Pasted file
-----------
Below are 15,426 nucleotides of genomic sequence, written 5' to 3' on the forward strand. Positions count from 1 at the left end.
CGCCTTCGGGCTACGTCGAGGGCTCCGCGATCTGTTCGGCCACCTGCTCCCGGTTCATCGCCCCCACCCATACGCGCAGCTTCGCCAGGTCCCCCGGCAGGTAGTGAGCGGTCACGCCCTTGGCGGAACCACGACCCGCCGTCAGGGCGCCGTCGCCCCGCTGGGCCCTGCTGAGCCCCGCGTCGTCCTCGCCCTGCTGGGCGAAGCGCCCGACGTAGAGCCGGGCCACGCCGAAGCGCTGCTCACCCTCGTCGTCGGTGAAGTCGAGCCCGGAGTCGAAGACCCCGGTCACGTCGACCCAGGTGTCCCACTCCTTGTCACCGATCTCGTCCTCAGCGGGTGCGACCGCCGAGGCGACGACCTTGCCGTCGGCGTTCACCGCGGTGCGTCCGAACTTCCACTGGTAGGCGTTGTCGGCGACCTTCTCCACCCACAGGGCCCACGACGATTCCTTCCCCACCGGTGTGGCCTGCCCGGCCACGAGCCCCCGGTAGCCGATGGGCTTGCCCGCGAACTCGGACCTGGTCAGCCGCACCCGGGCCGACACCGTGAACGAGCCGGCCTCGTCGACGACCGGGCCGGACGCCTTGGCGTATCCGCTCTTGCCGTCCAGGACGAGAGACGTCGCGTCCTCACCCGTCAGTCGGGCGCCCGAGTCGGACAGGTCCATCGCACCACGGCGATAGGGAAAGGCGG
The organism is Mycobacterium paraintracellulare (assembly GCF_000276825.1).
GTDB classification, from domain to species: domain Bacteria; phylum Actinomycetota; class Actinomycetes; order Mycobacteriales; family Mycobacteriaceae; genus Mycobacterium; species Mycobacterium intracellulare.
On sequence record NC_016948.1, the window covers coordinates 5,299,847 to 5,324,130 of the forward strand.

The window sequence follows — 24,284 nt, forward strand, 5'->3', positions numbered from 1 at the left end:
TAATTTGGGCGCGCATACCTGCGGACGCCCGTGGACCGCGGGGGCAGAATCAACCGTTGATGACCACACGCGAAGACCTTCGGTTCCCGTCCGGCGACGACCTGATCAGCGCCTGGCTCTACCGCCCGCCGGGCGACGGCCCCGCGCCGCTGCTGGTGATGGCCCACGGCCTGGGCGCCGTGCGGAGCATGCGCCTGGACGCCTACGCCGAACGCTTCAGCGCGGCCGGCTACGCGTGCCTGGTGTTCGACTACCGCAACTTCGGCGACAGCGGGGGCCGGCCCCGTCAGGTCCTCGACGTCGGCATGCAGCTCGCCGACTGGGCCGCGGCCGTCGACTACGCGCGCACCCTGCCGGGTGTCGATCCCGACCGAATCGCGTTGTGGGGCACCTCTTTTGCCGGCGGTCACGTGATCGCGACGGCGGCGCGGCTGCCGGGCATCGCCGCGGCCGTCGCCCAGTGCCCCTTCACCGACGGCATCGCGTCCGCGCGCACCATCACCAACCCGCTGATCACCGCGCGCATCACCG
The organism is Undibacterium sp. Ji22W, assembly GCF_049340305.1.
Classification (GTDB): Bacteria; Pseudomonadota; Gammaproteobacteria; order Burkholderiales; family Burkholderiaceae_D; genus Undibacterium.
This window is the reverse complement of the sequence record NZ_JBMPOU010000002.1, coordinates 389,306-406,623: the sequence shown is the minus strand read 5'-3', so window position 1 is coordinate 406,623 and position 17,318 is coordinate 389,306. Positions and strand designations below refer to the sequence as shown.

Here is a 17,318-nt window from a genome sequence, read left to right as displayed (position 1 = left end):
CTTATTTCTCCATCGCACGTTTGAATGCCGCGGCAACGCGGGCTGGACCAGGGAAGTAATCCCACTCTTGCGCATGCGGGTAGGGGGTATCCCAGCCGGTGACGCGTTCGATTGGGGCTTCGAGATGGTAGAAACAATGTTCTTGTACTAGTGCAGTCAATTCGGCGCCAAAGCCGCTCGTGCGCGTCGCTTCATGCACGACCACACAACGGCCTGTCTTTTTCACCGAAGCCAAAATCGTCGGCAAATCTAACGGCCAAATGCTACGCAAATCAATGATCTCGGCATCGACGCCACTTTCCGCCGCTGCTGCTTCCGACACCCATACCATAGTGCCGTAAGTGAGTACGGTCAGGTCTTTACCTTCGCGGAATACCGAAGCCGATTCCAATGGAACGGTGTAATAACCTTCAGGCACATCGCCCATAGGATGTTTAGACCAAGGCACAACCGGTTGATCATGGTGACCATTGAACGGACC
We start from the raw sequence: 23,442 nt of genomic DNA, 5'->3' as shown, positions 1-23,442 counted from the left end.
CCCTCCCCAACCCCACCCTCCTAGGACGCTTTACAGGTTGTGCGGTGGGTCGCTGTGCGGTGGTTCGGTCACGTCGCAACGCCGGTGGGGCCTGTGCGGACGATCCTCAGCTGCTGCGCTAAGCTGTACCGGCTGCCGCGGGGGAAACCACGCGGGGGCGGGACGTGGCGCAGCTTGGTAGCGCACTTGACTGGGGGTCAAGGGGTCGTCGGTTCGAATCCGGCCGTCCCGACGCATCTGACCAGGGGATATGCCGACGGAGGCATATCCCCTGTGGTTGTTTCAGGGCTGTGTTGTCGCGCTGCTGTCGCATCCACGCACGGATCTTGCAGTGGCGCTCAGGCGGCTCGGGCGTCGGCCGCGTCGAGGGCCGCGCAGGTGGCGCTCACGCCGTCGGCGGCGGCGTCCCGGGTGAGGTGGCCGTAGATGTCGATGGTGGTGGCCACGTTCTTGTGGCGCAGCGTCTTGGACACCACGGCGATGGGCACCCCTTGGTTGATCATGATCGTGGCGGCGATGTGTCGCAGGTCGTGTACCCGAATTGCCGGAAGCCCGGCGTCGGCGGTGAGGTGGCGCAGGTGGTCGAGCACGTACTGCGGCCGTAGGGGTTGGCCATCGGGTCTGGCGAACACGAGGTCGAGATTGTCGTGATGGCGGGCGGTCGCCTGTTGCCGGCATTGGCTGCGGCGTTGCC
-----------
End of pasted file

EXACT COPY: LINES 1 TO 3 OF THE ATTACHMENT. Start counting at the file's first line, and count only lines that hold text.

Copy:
Below are 15,426 nucleotides of genomic sequence, written 5' to 3' on the forward strand. Positions count from 1 at the left end.
CGCCTTCGGGCTACGTCGAGGGCTCCGCGATCTGTTCGGCCACCTGCTCCCGGTTCATCGCCCCCACCCATACGCGCAGCTTCGCCAGGTCCCCCGGCAGGTAGTGAGCGGTCACGCCCTTGGCGGAACCACGACCCGCCGTCAGGGCGCCGTCGCCCCGCTGGGCCCTGCTGAGCCCCGCGTCGTCCTCGCCCTGCTGGGCGAAGCGCCCGACGTAGAGCCGGGCCACGCCGAAGCGCTGCTCACCCTCGTCGTCGGTGAAGTCGAGCCCGGAGTCGAAGACCCCGGTCACGTCGACCCAGGTGTCCCACTCCTTGTCACCGATCTCGTCCTCAGCGGGTGCGACCGCCGAGGCGACGACCTTGCCGTCGGCGTTCACCGCGGTGCGTCCGAACTTCCACTGGTAGGCGTTGTCGGCGACCTTCTCCACCCACAGGGCCCACGACGATTCCTTCCCCACCGGTGTGGCCTGCCCGGCCACGAGCCCCCGGTAGCCGATGGGCTTGCCCGCGAACTCGGACCTGGTCAGCCGCACCCGGGCCGACACCGTGAACGAGCCGGCCTCGTCGACGACCGGGCCGGACGCCTTGGCGTATCCGCTCTTGCCGTCCAGGACGAGAGACGTCGCGTCCTCACCCGTCAGTCGGGCGCCCGAGTCGGACAGGTCCATCGCACCACGGCGATAGGGAAAGGCGG
The organism is Mycobacterium paraintracellulare (assembly GCF_000276825.1).